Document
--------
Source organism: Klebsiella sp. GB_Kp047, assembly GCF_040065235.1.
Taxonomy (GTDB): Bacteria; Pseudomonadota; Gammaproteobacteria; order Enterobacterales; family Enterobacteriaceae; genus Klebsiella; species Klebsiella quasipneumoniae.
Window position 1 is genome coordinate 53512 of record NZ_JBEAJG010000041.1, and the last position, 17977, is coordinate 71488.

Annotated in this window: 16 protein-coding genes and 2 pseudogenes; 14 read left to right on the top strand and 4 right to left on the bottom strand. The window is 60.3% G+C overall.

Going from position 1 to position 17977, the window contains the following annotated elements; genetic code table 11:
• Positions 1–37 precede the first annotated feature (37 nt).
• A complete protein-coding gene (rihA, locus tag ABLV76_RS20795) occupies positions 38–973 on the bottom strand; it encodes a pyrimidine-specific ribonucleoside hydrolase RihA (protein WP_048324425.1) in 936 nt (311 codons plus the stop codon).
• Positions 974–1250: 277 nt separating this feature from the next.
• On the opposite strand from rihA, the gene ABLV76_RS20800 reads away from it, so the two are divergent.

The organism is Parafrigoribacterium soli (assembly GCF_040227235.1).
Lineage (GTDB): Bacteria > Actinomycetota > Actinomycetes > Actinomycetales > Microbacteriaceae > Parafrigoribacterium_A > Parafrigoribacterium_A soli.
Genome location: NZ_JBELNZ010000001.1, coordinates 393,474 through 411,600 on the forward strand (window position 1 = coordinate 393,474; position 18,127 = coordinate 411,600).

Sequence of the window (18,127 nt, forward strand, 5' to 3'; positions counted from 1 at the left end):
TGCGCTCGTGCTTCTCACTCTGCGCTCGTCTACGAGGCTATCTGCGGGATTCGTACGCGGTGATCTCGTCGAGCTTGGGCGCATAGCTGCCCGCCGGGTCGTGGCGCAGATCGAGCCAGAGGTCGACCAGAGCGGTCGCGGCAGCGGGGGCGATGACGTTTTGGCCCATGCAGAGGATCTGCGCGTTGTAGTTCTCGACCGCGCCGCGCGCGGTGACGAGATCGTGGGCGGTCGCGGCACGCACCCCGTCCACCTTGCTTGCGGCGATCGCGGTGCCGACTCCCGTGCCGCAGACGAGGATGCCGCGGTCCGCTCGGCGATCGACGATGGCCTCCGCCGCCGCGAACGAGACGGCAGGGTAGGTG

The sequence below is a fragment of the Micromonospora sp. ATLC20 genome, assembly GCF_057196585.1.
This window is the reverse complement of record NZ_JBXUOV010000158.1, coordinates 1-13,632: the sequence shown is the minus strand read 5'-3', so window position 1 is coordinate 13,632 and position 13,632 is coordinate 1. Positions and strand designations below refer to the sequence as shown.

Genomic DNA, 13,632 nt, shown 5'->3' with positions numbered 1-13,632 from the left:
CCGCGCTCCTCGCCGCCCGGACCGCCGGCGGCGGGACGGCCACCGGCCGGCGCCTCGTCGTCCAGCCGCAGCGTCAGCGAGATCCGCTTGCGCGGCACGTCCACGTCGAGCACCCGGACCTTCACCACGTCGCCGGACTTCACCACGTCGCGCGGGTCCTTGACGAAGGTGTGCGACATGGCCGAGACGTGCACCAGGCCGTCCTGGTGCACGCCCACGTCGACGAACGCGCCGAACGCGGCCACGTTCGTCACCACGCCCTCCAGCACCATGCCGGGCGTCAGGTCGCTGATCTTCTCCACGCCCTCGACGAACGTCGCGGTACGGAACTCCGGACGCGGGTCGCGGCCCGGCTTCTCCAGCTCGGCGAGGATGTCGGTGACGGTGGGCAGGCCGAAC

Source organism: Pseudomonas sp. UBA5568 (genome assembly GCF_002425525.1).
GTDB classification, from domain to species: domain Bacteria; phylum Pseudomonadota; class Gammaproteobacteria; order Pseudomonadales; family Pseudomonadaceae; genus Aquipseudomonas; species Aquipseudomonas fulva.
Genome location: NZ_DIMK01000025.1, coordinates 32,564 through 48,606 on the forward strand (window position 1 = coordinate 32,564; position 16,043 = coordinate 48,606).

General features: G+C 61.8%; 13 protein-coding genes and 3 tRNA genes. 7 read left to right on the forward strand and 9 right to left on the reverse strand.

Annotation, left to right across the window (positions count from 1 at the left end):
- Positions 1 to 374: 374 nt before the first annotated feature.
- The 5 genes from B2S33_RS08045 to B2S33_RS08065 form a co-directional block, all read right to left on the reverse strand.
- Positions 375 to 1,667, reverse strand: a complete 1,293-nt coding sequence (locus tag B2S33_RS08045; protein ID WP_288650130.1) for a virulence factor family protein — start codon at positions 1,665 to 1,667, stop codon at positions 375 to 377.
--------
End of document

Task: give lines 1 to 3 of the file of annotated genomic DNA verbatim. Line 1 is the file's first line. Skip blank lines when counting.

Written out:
Source organism: Klebsiella sp. GB_Kp047, assembly GCF_040065235.1.
Taxonomy (GTDB): Bacteria; Pseudomonadota; Gammaproteobacteria; order Enterobacterales; family Enterobacteriaceae; genus Klebsiella; species Klebsiella quasipneumoniae.
Window position 1 is genome coordinate 53512 of record NZ_JBEAJG010000041.1, and the last position, 17977, is coordinate 71488.